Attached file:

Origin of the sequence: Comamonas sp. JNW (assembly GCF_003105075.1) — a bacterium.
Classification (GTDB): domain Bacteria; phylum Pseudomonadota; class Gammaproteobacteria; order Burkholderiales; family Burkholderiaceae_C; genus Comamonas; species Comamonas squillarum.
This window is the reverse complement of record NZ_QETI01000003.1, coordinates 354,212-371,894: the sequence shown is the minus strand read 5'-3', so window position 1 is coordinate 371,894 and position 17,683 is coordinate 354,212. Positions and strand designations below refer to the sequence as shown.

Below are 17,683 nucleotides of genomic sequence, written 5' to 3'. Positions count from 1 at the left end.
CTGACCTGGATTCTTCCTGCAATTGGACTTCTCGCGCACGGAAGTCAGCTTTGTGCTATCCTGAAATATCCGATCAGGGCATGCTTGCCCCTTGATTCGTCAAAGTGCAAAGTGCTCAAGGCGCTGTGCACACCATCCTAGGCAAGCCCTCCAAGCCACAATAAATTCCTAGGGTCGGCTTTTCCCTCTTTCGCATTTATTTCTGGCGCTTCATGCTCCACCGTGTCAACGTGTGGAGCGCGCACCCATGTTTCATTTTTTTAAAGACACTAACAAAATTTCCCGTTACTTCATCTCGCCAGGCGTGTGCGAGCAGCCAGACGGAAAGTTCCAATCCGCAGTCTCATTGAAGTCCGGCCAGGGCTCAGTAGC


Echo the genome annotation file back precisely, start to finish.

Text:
Origin of the sequence: Comamonas sp. JNW (assembly GCF_003105075.1) — a bacterium.
Classification (GTDB): domain Bacteria; phylum Pseudomonadota; class Gammaproteobacteria; order Burkholderiales; family Burkholderiaceae_C; genus Comamonas; species Comamonas squillarum.
This window is the reverse complement of record NZ_QETI01000003.1, coordinates 354,212-371,894: the sequence shown is the minus strand read 5'-3', so window position 1 is coordinate 371,894 and position 17,683 is coordinate 354,212. Positions and strand designations below refer to the sequence as shown.

Below are 17,683 nucleotides of genomic sequence, written 5' to 3'. Positions count from 1 at the left end.
CTGACCTGGATTCTTCCTGCAATTGGACTTCTCGCGCACGGAAGTCAGCTTTGTGCTATCCTGAAATATCCGATCAGGGCATGCTTGCCCCTTGATTCGTCAAAGTGCAAAGTGCTCAAGGCGCTGTGCACACCATCCTAGGCAAGCCCTCCAAGCCACAATAAATTCCTAGGGTCGGCTTTTCCCTCTTTCGCATTTATTTCTGGCGCTTCATGCTCCACCGTGTCAACGTGTGGAGCGCGCACCCATGTTTCATTTTTTTAAAGACACTAACAAAATTTCCCGTTACTTCATCTCGCCAGGCGTGTGCGAGCAGCCAGACGGAAAGTTCCAATCCGCAGTCTCATTGAAGTCCGGCCAGGGCTCAGTAGC